74 – Desire for a Beginning, Dread for one Single End – Edmond Jabès
“What does a book show us? –First, the author’s distress. Then his shamelessness.” Jabès text is, not surprisingly, terrific. A meditation not out of line with his entire life’s work, simply more of a continuation, always aphoristic, embodied, the book as The Book, a totality, a mysticism, exile, Jewishness. Always. Granary is a weird press though. They seem to sell themselves as artists’ books creators, but their books always have weird typos and too-heavy paper-stock that makes the books less functional. Also the ‘art’ in this is stuck in 1992 and is pretty bad, even though sometimes I can get a specific kick outta that sort of aesthetic. I wish this had been from another press.

75 – In the Wake of the Wake – ed. David Hayman
Second time reading this through, I think this is one of the most important collections of “experimental writing” of the last 30 years–includes interviews & critical commentary on a lot of significantly under-recogized heavy hitters in addition to examples of work. Maurice Roche, Philippe Sollers, Christine Brooke-Rose, the Brazilian concrete poets, Arno Schmidt; a veritable who’s-who of the under-recognized European Avant-Garde. I still can’t really deal with William Gass though; the excerpt from The tunnel is such a fucking giant annoying CHORE to get through at only ten pages, I can’t imagine dealing with the entire book. So I won’t. But, really, the interview with Sollers in here is perfect.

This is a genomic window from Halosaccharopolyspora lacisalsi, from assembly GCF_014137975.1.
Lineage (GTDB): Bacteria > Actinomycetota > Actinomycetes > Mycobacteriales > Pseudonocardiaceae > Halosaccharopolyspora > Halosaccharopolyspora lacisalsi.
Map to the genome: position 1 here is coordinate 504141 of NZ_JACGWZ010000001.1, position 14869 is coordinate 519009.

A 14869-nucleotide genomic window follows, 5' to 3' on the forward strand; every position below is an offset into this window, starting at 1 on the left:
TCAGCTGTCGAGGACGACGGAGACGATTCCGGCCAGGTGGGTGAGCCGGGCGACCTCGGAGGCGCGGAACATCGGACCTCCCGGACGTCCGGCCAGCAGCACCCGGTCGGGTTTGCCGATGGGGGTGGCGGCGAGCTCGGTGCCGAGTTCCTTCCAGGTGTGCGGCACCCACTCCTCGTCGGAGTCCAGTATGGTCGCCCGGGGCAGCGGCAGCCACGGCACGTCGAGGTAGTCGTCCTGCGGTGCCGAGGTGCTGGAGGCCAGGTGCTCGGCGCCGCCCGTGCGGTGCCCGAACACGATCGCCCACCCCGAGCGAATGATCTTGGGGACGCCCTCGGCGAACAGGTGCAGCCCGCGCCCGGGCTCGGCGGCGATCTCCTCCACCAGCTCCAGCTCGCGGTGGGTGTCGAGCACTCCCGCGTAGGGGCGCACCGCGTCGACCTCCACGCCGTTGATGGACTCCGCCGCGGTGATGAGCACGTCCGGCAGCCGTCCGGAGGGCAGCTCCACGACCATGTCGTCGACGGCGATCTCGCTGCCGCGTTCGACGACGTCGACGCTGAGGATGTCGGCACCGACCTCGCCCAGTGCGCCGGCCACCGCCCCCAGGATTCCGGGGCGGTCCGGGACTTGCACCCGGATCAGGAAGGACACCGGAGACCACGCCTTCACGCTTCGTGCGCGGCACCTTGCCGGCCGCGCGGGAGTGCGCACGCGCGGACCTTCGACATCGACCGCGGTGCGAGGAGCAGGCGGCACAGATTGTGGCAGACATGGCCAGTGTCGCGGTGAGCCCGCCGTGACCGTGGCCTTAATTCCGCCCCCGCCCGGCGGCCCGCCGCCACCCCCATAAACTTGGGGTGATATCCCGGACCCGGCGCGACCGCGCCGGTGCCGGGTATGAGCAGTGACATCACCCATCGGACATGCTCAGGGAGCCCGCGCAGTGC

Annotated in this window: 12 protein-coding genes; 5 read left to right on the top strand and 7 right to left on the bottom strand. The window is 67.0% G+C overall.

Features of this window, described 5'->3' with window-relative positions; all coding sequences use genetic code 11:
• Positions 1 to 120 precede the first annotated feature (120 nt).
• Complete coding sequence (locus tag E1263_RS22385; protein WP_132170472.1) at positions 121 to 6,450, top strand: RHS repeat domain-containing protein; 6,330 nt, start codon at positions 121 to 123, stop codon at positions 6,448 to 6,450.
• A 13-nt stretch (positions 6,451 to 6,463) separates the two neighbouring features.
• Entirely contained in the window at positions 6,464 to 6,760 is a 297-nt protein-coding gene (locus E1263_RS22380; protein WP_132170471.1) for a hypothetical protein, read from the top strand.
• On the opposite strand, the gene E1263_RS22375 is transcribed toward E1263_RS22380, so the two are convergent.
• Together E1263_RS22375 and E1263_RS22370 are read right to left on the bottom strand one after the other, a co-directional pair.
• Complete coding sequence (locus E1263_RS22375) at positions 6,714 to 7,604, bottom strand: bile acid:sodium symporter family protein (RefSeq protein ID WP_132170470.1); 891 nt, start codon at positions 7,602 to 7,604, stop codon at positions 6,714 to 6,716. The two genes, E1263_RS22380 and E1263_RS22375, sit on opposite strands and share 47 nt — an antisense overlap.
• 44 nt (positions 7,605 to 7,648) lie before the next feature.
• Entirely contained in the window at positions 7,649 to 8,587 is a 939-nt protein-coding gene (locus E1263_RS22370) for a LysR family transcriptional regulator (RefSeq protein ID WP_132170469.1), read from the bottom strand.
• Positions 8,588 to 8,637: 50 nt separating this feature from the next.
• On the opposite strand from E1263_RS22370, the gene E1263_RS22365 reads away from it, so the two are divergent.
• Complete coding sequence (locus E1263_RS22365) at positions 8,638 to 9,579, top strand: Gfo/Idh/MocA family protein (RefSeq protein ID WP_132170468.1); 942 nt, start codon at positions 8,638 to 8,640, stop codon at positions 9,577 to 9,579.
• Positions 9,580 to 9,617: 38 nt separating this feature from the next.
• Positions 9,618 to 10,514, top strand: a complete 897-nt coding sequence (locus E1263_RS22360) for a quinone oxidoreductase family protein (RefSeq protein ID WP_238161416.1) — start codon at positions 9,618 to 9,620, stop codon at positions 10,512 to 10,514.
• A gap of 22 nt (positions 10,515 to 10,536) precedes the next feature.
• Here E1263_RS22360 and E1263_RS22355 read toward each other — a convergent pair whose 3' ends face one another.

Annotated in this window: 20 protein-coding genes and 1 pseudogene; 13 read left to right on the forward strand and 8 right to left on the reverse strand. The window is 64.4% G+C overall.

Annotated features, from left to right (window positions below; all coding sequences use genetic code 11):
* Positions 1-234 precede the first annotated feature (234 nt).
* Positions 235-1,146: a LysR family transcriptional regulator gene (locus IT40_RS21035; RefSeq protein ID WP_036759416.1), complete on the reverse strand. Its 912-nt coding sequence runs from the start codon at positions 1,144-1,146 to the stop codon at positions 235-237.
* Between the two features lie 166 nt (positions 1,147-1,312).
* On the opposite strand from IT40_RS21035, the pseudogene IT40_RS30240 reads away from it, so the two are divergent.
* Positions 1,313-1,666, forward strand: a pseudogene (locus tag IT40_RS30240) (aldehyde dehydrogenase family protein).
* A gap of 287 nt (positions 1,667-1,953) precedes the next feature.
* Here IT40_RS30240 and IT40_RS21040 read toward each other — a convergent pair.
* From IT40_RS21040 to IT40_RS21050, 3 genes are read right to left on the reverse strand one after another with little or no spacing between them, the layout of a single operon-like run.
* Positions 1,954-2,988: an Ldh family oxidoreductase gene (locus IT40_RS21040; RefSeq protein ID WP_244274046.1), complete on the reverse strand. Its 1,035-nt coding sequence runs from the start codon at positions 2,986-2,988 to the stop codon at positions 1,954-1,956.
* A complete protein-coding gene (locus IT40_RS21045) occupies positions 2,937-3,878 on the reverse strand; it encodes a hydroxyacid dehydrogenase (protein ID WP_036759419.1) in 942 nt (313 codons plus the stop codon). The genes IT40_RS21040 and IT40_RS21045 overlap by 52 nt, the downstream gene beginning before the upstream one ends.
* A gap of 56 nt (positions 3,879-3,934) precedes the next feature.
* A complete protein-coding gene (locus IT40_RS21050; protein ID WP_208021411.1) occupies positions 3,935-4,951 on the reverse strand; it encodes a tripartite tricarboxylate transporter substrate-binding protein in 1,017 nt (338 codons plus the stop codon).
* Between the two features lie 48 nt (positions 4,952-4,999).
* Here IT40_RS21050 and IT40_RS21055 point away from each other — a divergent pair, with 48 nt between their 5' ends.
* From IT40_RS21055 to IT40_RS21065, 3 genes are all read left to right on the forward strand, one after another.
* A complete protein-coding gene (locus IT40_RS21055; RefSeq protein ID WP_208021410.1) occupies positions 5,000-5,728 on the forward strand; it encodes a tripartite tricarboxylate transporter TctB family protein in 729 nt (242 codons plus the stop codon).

76 – Heath Course Pak – Tan Lin
Review up here.

77 – Mankind – Jon Leon
While Leon’s work is inherently dark in concept, it’s normally executed with a sort of visceral jouissance, an revelry of decadence, a pure sense of (sexual) satisfaction– the work in Mankind, however, is markedly different–it’s actually dark. It’s at times embittered, jealous, violent, but still very much Leon, still very much with an edge of very dark humor. Operates, in a way, as sort of an amazing (& dark) B-side to Malady of the Century– I highly recommend both, as they’re fantastic all around.

78 – Slime Dynamics – Ben Woodard
Review up here.

79 – Writings of the Vienna Actionists – Ed. Malcolm Green
I’ve literally had this book since I discovered the Actionists (around the same time I discovered Bataille, thanks to the same website: Supervert), which means since around I was 14 or 15, yet I didn’t actually bother reading it until 2012, after reading a million books on the Actionists that I’ve gotten from the library since. Any way, surprise surprise, this book is fucking brilliant because it really just collects the writing of the actionists themselves and if there’s anything I know from reading WAY TOO MANY ART CATALOGS it’s that it’s never as interesting to listen to a critic talk about a writer than it is to listen to an articulate artist talk about his own work/project/scribbled notes/whatever.